Last summer, filmmaker Clara Ritger jumped on a train and took a food tour across the United States. For science. Actually, it was for a documentary, which is close enough. But Ritger wasn’t restaurant-hopping across the country for fun. Her mission was somewhat more sobering: to examine the impact of food and restaurants on impoverished communities.
A self-proclaimed “amateur cook and professional eater,” Ritger filmed her documentary web series as part of the 2015 Millennial Trains Project, for which she had to pitch an idea and crowdsource funds to support it. As one of the first few applicants to reach her crowdfunding goal, Ritger earned herself a spot on a train that took her to six cities in ten days and spent only five hours in each city. What she found became The Great American Cooking Story.
The plan was to visit two restaurants in every city and conduct interviews with their owners. The time constraints meant every tiny detail had to be meticulously prepared, though things rarely go according to plan. On the way from Los Angeles to Austin, for example, the train was delayed due to flooding, and Ritger ended up with only three hours in Austin. But it’s hard to put someone at ease when you have no more than two hours (optimistically) to introduce yourself, get the lay of the land, and ask your subject difficult questions about institutional inequality. “A good interview doesn’t feel like an interview anymore,” says Ritger. “You’re just getting somebody to talk about something they’re very comfortable talking about. That’s where you get the truth.”
To make the most of her time, Ritger says she kept the camera rolling as long as possible, and kept her senses attuned to the experience: the neighborhood’s sounds and smells and sights. It wasn’t until later, during the editing process, that she reviewed the film to find a coherent storyline. Despite the rushed process, however, Ritger emphasizes that her subjects were often very happy to tackle the difficult subject of revitalizing their neighborhoods. “They said, ‘No one ever comes to talk to me about this. People ask about my food, but not my social impact.’”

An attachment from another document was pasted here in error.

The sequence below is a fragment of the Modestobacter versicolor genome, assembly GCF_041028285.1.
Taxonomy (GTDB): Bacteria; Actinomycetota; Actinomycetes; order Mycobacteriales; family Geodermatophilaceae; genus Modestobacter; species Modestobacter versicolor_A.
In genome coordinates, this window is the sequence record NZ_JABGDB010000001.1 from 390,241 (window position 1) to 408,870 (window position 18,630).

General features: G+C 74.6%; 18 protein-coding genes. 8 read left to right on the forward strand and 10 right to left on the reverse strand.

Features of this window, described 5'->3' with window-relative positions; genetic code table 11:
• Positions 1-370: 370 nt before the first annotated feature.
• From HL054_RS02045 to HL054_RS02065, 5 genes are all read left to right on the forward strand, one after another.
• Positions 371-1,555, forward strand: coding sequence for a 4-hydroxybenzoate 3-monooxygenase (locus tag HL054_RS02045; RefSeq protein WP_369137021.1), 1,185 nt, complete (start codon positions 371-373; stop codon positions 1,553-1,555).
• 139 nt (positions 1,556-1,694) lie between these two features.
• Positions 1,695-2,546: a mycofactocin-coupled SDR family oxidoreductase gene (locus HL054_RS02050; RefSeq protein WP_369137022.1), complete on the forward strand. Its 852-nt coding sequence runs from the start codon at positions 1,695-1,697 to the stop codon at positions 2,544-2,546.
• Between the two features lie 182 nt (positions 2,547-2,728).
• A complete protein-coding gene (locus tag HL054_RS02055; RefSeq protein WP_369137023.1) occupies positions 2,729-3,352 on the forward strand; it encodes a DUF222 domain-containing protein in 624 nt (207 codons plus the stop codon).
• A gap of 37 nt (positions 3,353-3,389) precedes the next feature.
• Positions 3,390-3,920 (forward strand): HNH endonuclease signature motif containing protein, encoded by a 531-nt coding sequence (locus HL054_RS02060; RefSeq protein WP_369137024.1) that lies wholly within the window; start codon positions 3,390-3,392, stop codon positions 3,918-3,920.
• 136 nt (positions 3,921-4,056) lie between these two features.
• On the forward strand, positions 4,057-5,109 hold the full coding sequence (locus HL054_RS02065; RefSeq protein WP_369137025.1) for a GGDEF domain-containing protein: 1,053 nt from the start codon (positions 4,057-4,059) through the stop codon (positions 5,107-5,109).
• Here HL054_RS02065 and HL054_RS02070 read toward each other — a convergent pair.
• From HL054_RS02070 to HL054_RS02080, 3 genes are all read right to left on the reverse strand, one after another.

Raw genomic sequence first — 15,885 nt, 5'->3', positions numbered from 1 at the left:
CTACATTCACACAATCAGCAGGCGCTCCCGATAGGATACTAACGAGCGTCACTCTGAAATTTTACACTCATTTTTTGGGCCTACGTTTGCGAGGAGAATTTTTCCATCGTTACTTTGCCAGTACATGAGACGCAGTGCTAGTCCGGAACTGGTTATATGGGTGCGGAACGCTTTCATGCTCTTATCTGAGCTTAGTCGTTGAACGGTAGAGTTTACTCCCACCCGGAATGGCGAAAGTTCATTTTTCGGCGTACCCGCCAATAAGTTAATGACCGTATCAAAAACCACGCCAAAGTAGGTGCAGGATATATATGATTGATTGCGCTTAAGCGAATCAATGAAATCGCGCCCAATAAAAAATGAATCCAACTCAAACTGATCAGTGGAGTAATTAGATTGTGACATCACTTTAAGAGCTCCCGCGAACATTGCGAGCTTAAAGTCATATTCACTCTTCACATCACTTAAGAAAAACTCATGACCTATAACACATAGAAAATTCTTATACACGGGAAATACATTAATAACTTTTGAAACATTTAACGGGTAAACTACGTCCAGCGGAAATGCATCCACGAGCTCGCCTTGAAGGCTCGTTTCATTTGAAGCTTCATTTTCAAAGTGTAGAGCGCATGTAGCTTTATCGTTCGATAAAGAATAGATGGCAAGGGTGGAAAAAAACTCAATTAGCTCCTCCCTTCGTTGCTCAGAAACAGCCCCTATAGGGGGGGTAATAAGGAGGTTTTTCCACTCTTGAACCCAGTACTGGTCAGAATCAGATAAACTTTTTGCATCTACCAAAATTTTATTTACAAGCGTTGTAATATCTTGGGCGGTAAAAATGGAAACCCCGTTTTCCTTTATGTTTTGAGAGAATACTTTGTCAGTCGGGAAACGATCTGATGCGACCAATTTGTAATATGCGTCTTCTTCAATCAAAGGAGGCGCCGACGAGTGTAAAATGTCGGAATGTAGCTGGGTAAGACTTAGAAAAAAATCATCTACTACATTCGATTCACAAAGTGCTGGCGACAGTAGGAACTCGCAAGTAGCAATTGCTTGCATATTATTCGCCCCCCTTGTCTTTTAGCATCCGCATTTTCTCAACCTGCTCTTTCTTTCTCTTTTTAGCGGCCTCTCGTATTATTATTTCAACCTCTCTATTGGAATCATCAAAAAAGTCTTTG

And if her conversations with locals make anything clear, it’s that there are no easy answers to questions of revitalization and gentrification. Ritger found restaurants and business-owners largely through local journalism, the result being that she features individuals from all over the spectrum: newcomers, longtime residents, and those that are somewhere in-between. And in nearly every installment of The Great Cooking Story, residents and business-owners grapple with whether there is gentrification in their communities—whether that’s a good or bad thing, and whether it’s the result of institutional inequality or simply the natural flow of things.
Ritger explains that the main difference between cities was that they all occupied different stages of revitalization, so they all had different views of a restaurant’s responsibility toward its community. She points to San Antonio as an example. “I was really surprised by San Antonio because I expected there to be a little more revitalization, since they were the target of federal revitalization funds.” But upon arriving, Ritger realized not many of the funds actually reached the places they were meant to help, and revitalization was only in its early stages. Still, she adds that she has a lot of hope for that community. “They have the right mindset about what they have to do to help people.”
For Ritger, who works in corporate video production, The Great American Cooking Story was a passion project. “It was a really fulfilling experience that gave me the opportunity to test my abilities. The films that I’m interested in making are about important stories.” And she’s quick to point out that this is exactly why it’s important to have more women and minorities behind the camera. “We need more women and people of color to be creating because we do have different perspectives and experiences. Everyone picks up a camera and sees something different.”
Contributor: Celeste Moñtano